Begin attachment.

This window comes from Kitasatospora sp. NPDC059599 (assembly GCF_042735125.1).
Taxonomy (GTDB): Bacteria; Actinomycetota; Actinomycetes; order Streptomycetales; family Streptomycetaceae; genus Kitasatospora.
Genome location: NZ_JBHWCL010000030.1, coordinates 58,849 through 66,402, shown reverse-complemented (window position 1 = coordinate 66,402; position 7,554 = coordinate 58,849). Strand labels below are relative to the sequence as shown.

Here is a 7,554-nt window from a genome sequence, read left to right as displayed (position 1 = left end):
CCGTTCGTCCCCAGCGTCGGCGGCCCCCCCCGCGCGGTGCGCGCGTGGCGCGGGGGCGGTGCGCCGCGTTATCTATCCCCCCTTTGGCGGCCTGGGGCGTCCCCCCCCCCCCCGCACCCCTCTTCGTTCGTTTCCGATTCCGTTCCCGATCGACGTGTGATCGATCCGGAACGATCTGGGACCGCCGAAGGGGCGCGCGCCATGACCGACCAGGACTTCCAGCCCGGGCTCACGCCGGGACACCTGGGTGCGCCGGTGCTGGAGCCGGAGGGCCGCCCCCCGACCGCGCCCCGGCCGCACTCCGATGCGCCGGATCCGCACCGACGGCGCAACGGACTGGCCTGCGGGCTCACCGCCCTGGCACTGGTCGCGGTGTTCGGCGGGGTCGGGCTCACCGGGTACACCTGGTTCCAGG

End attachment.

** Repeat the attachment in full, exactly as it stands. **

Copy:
This window comes from Kitasatospora sp. NPDC059599 (assembly GCF_042735125.1).
Taxonomy (GTDB): Bacteria; Actinomycetota; Actinomycetes; order Streptomycetales; family Streptomycetaceae; genus Kitasatospora.
Genome location: NZ_JBHWCL010000030.1, coordinates 58,849 through 66,402, shown reverse-complemented (window position 1 = coordinate 66,402; position 7,554 = coordinate 58,849). Strand labels below are relative to the sequence as shown.

Here is a 7,554-nt window from a genome sequence, read left to right as displayed (position 1 = left end):
CCGTTCGTCCCCAGCGTCGGCGGCCCCCCCCGCGCGGTGCGCGCGTGGCGCGGGGGCGGTGCGCCGCGTTATCTATCCCCCCTTTGGCGGCCTGGGGCGTCCCCCCCCCCCCCGCACCCCTCTTCGTTCGTTTCCGATTCCGTTCCCGATCGACGTGTGATCGATCCGGAACGATCTGGGACCGCCGAAGGGGCGCGCGCCATGACCGACCAGGACTTCCAGCCCGGGCTCACGCCGGGACACCTGGGTGCGCCGGTGCTGGAGCCGGAGGGCCGCCCCCCGACCGCGCCCCGGCCGCACTCCGATGCGCCGGATCCGCACCGACGGCGCAACGGACTGGCCTGCGGGCTCACCGCCCTGGCACTGGTCGCGGTGTTCGGCGGGGTCGGGCTCACCGGGTACACCTGGTTCCAGG